Jennifer from Jacksonville

The chance of dying during relapse after rehabilitation from opioid dependency is the most painful experience your loved ones may have to face. Even in death we love you and wish there was a better outcome. I miss my wife every single day.

Margie who lost her son in 2010, when he was 22

That they never intended for this to happen to them. That they wish they never would have started. They feel pretty bad about themselves already without judgment from everyone else. They were still good, caring people. Addiction just completely overtook them. Their families are devastated. Their siblings and parents left behind are forever affected, forever touched by this disease. This becomes a family disease once it touches even one person in the family. We are not ashamed of them. Through their addiction we continued to love them and forever will.

We are survivors of one the worst wars in America. We cry everyday. We cry for those that will die today, tomorrow, next week, next month and on and on. We cry for their families, and with their families. We are losing beautiful, creative, and loving people, every 19 minutes, and over 120 people a day. It seems like no one cares, that there is no outrage. This is a silent killer, and not enough noise is being made about this modern-day scourge in America.

While I am a mother who lost her son to an opioid overdose, it does not define me, or my family. My son still matters, even though most people cannot bring themselves to even say his name, or recall his memory. I am forever missing my son, Mitchell, and he is my inspiration to wake up and live, every single day

Justine who lost her 16-year-old son to an overdose

That it can take one time; that not everyone gets 10 chances at rehab. That the reckless and glamorous life of your favorite band will not necessarily be your outcome. That you can overdose and die by snorting; needles are not required.

Opioid Addiction Conclusion

These stories are a grim reminder of how getting high for fun so often leads to tragedy.  A life cut off far too soon, a family shattered, a parent loses a child, a young life is taken.  Our hope is out readers will listen and learn and if they are struggling with opioid or opiates they will reach out for help, or that if one who has a family member or loved one is reading they too will reach out for solutions.  Most every community has some sort of social service that can help you find an appropriate level of addiction treatment.  Our National Addiction Hotline is open 24/7 and we are always here to provide guidance and also help you determine treatment options. 1-888-352-6072

To learn more read our special report, Addiction Hotline Facts About Opioids and Opiates

Learn more about Help for Crystal Meth Addicts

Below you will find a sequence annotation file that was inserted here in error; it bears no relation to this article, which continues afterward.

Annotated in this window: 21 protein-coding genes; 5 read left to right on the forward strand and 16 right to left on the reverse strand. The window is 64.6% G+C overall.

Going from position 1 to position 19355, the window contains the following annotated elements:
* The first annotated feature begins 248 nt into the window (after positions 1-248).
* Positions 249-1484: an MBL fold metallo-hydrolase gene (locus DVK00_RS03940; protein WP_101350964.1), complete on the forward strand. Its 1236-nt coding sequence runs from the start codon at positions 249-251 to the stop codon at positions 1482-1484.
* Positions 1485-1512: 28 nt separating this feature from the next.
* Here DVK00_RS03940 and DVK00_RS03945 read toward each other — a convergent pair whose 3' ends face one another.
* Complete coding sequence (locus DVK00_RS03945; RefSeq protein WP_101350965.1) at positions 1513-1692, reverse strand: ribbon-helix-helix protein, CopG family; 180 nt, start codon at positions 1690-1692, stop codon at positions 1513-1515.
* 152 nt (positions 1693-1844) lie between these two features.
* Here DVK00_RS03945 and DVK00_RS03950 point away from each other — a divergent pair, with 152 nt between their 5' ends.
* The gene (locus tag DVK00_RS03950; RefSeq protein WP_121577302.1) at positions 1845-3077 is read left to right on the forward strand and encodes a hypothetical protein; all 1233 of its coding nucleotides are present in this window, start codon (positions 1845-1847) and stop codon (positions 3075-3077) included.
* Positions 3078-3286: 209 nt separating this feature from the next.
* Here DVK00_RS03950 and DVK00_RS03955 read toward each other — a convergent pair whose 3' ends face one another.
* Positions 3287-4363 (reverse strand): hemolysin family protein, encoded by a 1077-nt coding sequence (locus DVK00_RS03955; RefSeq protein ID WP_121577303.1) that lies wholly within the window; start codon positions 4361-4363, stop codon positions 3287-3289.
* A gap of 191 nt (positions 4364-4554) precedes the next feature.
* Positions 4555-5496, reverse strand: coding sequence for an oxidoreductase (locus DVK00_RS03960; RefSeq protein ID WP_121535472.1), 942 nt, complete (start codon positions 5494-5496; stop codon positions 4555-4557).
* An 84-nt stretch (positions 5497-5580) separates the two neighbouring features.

Nashville Mayors Son Dies of Apparent Opioid Overdose

Max Barry drug overdose victim
Photo Tennessean

Thousands of people die from opioid overdose each year and now Nashville Mayor, Megan Barry’s son, Max,  has become a yet another tragic statistic, he died from an apparent overdose.

His death occurred in Littleton, Colo., a suburb of Denver, where the 22-year-old Max Barry had recently moved after graduating college.

“Early this morning, we received news that no parents should ever have to hear,” Megan and Bruce Barry said in a statement. “Our son Max suffered from an overdose and passed away. We cannot begin to describe the pain and heartbreak that comes with losing our only child. Our son was a kind soul full of life and love for his family and friends.”

Our hearts and prayers go out to the Barry family.   We’ve witnessed the toll opioid addiction and opioid overdose takes on families each and every day.  We’ve seen the heart ache that parents experience when they lose a child to an overdose.  Usually the overdose death is a simple statistic, an anonymous person who does not make headlines, but the pain the family feels is the same.  A senseless and avoidable loss.

Megan Barry with Max as a young child
Megan and Max as a young child

Often times an opioid, or opiate addict knows they need help but doesn’t know how to get it.  In-patient treatment or otherwise medical treatment and detox is often times expensive and determining insurance coverage for treatment can be complicated to the addict and their family.

If you or a loved one is struggling with opioid, opiate, heroin or prescription drug abuse and addiction call our helpline now.  Our phones are manned by trained specialists who can help you make sense of your insurance coverage and provide you with guidance.  Call now, don’t risk being another statistic. 1-888-352-6072

  • Messages of condolence to be sent to megan.barry@nashville.gov or Office of Mayor Megan Barry, 1 Public Sq, Nashville, TN 37201.